Consumers and Sustainability: Personal Care

Published: September 1, 2009 - 38 Pages

Table of Contents

  • Methodology
    • A Joint Publication of The Hartman Group and Packaged Facts
    • The Hartman Group Quantitative and Qualitative Methods
    • About The Hartman Group, Inc.
    • About Packaged Facts
  • Sustainability & the American Consumer
    • Establishing a Definition of Sustainability
    • Sustainability Concerns and Purchasing Decisions
    • A Consumer-based Model of Responsibility
    • Experiential Triggers
    • Informational Triggers
    • The World of Sustainability: Core to Periphery
    • Motivations and Barriers to Purchase
      • Convenience
      • Price
      • Expert Opinion
      • Experience
      • Knowledge
        • Table Motivations and Barriers for Sustainable Purchases
  • Personal Care and the Sustainability Consumer
    • The Personal Care Market and the Zones of Sustainability
    • Personal Benefit Zone of Sustainability
    • Environmental Zone of Sustainability
      • Recognizable Ingredients
      • Organic
      • Wild-Grown, Hand-Harvested
      • Chemical-Free
    • Social Zone of Sustainability
      • Humane Treatment of Animals
    • Motivations and Pathway(s) for Adoption
    • Attributes of Sustainable Personal Care
      • Natural is the Foremost Attribute of Sustainable Personal Care
    • Hierarchy of Specific Attributes
      • Table Chemicals Consumers Avoid in Sustainable Personal Care Products
    • Relevant Personal Care Certification(s)
      • Cruelty Free
      • Organic
      • Other Certifications
    • Personal Care Product Packaging
      • Table Packaging Do's and Don'ts for Sustainable Personal Care Products
    • Purchase Criteria
      • Table Purchase Criteria for Sustainable Personal Care Products
      • A Note about Sustainable Cosmetics
    • Quantitative Findings on Sustainable Personal Care Purchasing
      • Table General Personal Care Product Categories and Corresponding Sustainable Versions
  • Summary and Key Insights
    • Personal Health and Wellness Needs Are Key to Purchases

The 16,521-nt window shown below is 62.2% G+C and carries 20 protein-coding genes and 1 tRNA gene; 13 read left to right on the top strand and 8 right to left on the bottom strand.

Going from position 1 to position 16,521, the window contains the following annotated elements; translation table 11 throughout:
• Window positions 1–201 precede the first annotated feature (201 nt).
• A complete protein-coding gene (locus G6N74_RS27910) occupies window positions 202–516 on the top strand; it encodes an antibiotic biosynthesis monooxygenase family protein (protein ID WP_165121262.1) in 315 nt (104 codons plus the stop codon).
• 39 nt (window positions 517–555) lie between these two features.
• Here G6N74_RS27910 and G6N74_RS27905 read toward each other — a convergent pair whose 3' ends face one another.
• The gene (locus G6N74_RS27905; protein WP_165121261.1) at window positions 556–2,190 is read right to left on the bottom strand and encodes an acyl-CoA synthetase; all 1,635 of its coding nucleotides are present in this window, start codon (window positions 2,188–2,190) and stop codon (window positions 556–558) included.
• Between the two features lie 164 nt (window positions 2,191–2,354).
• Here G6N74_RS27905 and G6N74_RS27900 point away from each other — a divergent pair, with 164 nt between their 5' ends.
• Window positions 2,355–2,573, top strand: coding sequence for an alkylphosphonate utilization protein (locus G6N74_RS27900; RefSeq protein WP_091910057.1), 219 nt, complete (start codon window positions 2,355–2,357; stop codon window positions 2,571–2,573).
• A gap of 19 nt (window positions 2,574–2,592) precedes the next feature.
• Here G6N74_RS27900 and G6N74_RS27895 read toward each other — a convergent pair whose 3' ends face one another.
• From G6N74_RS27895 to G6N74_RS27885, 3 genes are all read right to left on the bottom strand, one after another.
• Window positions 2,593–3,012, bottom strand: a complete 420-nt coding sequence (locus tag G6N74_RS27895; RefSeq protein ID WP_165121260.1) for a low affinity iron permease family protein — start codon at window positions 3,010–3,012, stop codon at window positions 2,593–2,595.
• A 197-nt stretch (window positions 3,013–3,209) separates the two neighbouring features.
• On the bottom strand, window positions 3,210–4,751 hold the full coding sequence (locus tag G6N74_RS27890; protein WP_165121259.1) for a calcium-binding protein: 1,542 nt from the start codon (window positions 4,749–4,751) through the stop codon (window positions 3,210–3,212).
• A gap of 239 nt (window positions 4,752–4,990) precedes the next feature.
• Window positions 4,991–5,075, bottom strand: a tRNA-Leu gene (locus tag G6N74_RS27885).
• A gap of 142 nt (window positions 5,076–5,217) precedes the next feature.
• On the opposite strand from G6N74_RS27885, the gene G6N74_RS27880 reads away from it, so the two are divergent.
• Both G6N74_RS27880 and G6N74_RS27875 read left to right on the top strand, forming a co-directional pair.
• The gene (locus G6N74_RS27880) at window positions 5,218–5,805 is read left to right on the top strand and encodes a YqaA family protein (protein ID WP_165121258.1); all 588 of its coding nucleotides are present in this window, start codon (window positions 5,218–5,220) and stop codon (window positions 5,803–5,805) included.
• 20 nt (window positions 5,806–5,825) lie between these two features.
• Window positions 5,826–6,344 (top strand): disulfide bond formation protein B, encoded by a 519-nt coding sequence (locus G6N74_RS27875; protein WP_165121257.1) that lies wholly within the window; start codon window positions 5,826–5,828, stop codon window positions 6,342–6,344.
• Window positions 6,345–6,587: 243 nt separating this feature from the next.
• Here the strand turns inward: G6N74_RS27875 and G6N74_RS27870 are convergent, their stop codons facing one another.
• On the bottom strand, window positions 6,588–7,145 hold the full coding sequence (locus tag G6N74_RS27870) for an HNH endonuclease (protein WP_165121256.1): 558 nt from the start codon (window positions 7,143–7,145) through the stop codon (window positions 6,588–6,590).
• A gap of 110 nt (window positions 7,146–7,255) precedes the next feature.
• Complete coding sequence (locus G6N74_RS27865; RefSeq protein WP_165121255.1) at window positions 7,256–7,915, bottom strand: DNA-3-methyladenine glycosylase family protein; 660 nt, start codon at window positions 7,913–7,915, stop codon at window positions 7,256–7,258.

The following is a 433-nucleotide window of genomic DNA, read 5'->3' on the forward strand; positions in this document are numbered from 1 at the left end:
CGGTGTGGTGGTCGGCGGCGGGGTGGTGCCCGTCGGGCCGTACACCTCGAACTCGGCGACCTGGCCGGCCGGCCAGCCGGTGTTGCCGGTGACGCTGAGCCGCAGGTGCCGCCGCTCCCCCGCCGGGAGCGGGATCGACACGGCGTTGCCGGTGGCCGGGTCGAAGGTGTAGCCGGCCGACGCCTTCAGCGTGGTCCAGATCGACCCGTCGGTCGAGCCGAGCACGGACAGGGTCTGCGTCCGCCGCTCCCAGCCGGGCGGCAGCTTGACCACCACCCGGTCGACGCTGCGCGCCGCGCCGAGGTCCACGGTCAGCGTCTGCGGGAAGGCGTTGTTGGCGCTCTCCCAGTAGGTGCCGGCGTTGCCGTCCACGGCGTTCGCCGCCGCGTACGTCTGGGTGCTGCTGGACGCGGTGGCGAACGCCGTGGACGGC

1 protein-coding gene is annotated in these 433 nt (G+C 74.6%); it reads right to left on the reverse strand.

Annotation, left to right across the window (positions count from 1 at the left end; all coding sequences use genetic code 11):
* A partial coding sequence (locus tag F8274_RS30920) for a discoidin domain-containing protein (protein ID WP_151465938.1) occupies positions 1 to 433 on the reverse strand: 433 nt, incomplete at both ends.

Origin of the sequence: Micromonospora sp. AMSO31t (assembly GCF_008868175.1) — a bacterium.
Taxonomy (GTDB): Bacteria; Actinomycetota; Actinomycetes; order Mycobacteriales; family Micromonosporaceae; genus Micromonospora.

• Tenets for Package Communications
  • Market Update
    • Responses to Economic Downturn
    • Sustainability Convictions Largely Unchanged by Recession
      • Table Recent Trends in Sustainability Psychographics: Opinions
      • Table Recent Trends in Sustainability Psychographics: Behaviors
    • Consumers Remain Receptive to Natural HBC
      • Product Efficacy vs. Product Safety
        • Table Percent Agreeing with Selected Psychographic Statements on Natural/Organic Health and Beauty Care Products, February 2009 (U.S. adults) Psychographic Statement Percent
      • Only a Minority Are Inclined to Cut Back
    • Market Growth Remains an Upward Arc
      • Table Projected U.S. Retail Dollar Sales of Natural Personal Care Products, 2008-2014 (dollars in millions)


This report forms part of a series jointly published by The Hartman Group and Packaged Facts on Consumers and Sustainability. This four-part series covers in separate reports the markets for foods and beverages, personal care products, household cleaners, and OTC medications and supplements.

Sustainability means different things to different people. Asked to identify what the term means to them, consumers most frequently respond “the ability to last over time” (76%) and “the ability to support oneself.” Sustainability is also strongly associated with environmental concerns, whereby consumers are being challenged to develop and express an “eco-consciousness” in their daily habits and purchases. Thus, nearly half of consumers associate sustainability with conserving natural resources and with recycling.